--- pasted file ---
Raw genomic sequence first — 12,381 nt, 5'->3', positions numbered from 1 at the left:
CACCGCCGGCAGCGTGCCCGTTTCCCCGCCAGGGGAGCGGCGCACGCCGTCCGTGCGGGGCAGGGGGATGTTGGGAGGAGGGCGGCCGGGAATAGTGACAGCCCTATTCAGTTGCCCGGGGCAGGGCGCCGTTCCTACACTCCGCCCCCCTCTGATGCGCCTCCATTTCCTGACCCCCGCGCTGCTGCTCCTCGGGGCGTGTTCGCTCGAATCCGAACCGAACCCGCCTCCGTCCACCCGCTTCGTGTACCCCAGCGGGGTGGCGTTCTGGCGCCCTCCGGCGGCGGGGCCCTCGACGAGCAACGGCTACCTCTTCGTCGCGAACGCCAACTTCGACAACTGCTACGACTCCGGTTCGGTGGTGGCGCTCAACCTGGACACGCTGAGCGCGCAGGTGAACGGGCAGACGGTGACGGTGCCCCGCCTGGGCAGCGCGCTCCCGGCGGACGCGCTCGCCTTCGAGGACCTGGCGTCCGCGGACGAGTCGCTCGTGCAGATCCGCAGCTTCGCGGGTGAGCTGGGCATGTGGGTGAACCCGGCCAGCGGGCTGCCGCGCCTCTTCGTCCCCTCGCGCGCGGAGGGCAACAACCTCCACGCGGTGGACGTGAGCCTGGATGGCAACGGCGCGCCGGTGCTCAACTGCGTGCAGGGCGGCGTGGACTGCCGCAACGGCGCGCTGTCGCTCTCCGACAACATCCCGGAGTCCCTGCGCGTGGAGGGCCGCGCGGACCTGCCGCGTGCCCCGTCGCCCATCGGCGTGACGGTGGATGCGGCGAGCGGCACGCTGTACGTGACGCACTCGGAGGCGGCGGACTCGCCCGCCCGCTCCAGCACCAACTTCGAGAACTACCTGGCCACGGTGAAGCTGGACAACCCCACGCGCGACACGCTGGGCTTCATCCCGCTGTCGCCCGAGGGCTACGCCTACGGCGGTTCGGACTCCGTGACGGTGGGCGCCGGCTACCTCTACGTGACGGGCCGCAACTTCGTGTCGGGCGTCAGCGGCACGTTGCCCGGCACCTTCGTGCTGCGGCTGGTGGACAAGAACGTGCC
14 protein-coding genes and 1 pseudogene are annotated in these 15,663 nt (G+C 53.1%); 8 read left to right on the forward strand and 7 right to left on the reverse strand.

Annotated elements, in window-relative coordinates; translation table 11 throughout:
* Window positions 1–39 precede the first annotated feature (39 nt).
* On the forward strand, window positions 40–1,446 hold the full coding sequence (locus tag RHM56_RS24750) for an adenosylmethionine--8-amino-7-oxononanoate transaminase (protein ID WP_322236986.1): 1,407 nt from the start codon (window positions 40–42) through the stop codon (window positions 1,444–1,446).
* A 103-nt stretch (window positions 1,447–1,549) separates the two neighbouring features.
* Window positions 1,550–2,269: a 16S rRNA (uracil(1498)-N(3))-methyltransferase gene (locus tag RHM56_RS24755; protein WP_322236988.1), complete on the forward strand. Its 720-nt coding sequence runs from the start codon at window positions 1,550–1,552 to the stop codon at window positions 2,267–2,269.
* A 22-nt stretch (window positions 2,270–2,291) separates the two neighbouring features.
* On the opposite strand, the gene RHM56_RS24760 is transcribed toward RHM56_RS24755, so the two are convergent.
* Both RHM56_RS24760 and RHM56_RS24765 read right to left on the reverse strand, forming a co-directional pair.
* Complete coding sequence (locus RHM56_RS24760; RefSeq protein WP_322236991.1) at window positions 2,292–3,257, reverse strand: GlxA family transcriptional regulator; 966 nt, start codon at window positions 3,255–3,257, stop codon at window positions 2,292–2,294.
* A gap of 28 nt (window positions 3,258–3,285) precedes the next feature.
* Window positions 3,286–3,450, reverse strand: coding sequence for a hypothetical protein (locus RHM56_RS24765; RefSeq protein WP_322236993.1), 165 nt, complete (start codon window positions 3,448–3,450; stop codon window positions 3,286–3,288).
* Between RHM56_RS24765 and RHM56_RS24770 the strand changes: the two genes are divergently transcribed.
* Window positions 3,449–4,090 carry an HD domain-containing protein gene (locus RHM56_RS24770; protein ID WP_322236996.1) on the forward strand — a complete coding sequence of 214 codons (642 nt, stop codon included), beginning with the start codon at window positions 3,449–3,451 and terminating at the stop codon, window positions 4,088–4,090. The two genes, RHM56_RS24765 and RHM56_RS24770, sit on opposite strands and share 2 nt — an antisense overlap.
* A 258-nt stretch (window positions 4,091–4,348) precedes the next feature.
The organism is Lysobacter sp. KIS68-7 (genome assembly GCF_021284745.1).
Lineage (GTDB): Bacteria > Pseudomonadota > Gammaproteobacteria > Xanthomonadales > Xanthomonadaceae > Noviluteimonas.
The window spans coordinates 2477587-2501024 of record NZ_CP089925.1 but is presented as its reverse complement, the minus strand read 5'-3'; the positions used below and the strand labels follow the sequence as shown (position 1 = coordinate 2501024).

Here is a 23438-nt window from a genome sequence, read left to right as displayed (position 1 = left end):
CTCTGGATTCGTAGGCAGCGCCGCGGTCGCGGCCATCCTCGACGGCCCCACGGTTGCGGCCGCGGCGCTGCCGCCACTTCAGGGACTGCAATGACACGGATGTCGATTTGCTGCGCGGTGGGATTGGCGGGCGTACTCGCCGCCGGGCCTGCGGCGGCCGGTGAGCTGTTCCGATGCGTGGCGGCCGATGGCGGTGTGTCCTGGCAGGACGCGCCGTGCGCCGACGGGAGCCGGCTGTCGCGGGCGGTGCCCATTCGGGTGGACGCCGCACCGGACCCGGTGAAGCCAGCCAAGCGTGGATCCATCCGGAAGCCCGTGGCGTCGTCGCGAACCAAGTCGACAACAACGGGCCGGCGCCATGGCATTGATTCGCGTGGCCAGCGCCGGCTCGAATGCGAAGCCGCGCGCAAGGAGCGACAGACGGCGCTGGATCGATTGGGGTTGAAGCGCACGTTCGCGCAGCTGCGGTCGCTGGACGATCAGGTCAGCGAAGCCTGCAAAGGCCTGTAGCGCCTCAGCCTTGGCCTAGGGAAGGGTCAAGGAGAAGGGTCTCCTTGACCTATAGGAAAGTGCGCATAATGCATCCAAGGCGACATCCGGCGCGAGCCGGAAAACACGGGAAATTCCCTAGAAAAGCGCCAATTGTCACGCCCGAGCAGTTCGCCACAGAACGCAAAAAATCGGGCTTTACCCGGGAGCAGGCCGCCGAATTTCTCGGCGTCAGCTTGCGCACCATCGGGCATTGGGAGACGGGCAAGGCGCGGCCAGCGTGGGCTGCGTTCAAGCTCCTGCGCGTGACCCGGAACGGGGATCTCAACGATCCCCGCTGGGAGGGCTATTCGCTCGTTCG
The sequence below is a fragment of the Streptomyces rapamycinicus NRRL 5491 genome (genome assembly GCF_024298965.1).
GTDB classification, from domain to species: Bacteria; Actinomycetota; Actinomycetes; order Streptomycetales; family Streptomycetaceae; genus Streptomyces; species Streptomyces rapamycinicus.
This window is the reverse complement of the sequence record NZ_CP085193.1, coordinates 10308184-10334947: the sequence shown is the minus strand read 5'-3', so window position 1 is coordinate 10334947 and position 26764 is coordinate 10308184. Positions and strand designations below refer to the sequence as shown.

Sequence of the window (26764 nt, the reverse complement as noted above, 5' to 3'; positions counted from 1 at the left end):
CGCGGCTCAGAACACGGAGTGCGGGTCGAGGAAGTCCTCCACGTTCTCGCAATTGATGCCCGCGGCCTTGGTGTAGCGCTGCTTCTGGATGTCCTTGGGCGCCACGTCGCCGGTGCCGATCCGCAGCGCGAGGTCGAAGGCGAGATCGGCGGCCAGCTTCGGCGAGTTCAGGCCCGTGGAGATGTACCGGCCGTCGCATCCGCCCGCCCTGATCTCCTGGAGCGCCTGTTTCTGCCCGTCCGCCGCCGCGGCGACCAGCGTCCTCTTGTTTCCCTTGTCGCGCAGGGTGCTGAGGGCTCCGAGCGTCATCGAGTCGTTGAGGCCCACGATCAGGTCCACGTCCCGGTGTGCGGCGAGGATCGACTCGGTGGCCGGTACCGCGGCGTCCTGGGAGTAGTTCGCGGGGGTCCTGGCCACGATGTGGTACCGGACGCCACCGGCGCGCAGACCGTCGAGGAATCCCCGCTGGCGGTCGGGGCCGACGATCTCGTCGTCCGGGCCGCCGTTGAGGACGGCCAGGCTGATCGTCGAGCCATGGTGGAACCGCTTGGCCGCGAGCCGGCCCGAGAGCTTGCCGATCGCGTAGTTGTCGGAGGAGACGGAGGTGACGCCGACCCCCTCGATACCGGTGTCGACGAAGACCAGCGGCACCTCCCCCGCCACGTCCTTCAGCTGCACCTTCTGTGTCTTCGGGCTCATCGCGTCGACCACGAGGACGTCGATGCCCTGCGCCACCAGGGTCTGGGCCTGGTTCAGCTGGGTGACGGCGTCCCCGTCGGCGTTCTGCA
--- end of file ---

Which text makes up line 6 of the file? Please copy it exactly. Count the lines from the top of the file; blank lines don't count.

* On the forward strand, window positions 40–1,446 hold the full coding sequence (locus tag RHM56_RS24750) for an adenosylmethionine--8-amino-7-oxononanoate transaminase (protein ID WP_322236986.1): 1,407 nt from the start codon (window positions 40–42) through the stop codon (window positions 1,444–1,446).